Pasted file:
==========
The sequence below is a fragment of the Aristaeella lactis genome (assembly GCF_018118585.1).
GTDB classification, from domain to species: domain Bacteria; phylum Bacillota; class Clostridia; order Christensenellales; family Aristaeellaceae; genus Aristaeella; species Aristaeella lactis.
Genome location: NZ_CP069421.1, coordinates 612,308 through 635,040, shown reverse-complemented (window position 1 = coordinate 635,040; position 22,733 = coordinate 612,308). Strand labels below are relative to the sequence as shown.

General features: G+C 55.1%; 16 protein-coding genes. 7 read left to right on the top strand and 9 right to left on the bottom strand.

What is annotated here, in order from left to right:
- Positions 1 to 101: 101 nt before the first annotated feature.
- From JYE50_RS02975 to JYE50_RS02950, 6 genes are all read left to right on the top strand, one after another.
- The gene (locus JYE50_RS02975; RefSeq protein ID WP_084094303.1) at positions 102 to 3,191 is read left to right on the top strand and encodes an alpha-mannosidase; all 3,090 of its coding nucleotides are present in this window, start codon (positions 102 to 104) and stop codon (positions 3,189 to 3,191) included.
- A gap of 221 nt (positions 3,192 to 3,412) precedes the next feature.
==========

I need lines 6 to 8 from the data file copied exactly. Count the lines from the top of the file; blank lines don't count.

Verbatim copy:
- Positions 1 to 101: 101 nt before the first annotated feature.
- From JYE50_RS02975 to JYE50_RS02950, 6 genes are all read left to right on the top strand, one after another.
- The gene (locus JYE50_RS02975; RefSeq protein ID WP_084094303.1) at positions 102 to 3,191 is read left to right on the top strand and encodes an alpha-mannosidase; all 3,090 of its coding nucleotides are present in this window, start codon (positions 102 to 104) and stop codon (positions 3,189 to 3,191) included.